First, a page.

Wednesday, February 9, 2011

The Thida Cinema - Yangon, Myanmar

A blast of color towers above as you approach the Thida Cinema. If it's not clear at this point that you're about to temporarily disengage from reality then you must be looking at the ground, or else have no intentions of going to the movies. Only a blind person could miss the Thida; beauty among beasts; the man-made Wonder of Upper Kyeemyin Daing Road.

A boxy facade brought to life by multicolored patterning - in the Thida's case, achieved through the use of a tile mosaic - seems to have been a hallmark style of Burmese theater architecture in the 1950's. This is the fifth movie theater I've encountered with these characteristics that was built during the independence era. Have a look at the previous post featuring the Nay Pyi Daw and Shae Saung cinemas for visual comparisons. Similarly, I came across a photo of another Yangon theater, since demolished, which employed this kind of design. There's another functioning one in the city of Magwe, as well. Possibly more out there. Enough to brand the style as distinctly Burmese. Perhaps the work of a specific architect?

45 degrees

Under the awning

Showing today: "Rock Star In-Law"

Movie-goers wait in the lobby.

Encounters of a ticket-buying kind

Ticket booth flora

At 10 AM on a Sunday, the Thida staff was busy preparing for its first screening of the day. A few dozen morning movie-goers sat quietly in the lobby, waiting for the auditorium doors to open. The crowd was mix of older folks enjoying retirement and teenagers enjoying the weekend. Several young men responsible for security at the Thida were hesitant to allow photographs of anything besides the exterior at first, but gradually eased up on their prohibitions as I pleaded my case. When the manager arrived, all laws were repealed and an invitation to document extended ipso facto.

The ticket hawking trio

Smiling sales woman

The manager, as it turns out, a Mr. Aye Myint of Yangon, is a veteran of the local film industry. Prior to his now 10-year-long stint as manager of the Thida, U Aye Myint was the chief cinematographer for a movie production company. While documenting the Thida his dormant talents were resurrected en force as he began calling the shots as to where and what to photograph.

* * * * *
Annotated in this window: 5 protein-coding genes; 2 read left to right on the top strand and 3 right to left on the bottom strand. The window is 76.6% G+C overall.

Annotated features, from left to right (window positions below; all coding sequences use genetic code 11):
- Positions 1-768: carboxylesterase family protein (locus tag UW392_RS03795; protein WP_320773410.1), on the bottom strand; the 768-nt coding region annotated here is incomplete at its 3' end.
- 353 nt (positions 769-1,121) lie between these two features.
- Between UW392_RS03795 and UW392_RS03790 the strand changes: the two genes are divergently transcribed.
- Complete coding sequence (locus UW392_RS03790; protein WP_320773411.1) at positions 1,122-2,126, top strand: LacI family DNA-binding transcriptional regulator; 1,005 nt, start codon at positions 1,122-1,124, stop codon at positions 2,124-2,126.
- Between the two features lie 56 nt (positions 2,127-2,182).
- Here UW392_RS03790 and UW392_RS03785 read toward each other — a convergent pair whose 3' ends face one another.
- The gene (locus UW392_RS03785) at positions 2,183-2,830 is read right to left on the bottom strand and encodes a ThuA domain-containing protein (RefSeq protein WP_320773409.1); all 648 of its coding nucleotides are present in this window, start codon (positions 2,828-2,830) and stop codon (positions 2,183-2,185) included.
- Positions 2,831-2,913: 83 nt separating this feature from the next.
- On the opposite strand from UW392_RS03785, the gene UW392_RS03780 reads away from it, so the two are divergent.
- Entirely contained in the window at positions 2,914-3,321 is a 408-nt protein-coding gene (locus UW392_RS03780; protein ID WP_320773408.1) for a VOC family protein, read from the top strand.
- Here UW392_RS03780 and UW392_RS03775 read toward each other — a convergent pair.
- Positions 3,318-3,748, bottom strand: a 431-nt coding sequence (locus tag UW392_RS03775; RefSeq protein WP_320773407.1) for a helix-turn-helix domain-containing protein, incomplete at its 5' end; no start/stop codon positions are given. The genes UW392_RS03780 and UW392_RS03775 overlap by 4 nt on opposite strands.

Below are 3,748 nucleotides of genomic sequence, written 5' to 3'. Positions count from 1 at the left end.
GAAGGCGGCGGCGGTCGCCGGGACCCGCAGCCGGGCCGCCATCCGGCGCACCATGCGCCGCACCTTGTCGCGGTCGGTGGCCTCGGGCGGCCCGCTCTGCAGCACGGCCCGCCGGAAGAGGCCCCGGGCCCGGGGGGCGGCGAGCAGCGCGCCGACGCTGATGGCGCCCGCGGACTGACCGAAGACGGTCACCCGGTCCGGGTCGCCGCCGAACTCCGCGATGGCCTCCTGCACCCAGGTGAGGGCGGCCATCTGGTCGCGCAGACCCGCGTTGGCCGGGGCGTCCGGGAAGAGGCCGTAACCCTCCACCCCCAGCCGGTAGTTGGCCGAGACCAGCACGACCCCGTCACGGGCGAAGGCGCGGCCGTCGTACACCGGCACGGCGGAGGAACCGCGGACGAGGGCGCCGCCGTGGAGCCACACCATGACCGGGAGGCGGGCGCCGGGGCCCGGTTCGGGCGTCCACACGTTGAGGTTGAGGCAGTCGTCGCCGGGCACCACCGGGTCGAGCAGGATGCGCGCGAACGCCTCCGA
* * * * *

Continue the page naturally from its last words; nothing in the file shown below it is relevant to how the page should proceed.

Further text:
U Aye Myint in side wing exterior of the auditorium.

Movie in progress

Ownership of the Thida is held by a private company, the details of which I was able to find little about. Apparently they produce films as well as exhibit them, though whether or not they own any other theaters is unknown. Either way, the Thida Cinema is likely their flagship.

U Aye Myint in his office

The word Thida is the Burmese version of Sita, the name of Rama's wife in the Hindu-Buddhist epic the Ramayana. Though of religious origins, the Ramayana has long been performed as a play throughout the Theravada Buddhist world. The choice of naming a movie theater after one of the story's chief protagonists, then, links this ancient artistic tradition with the modern art of motion pictures, even if the coming of cinema has put countless Ramayana troupes out of work since its inception.


  1. Fascinating, thanks for sharing!

  2. Thank you so much for posting. I grew up on the street left to the Cinema, not pictured in the photos.It was called Pine Street then(1977). I would spend every weekend there during my child hood. My family knew the owner of the Cinema then. Many happy memories.

  3. Thank you for your remarks.

    It's a shame that such a striking building is no longer part of your Pine Street neighborhood. I'm sure whatever replaces it will not have nearly the same cultural importance.

  4. Hey, Your blog is a very high-quality search. Thanks for sharing the information with us it was very informative.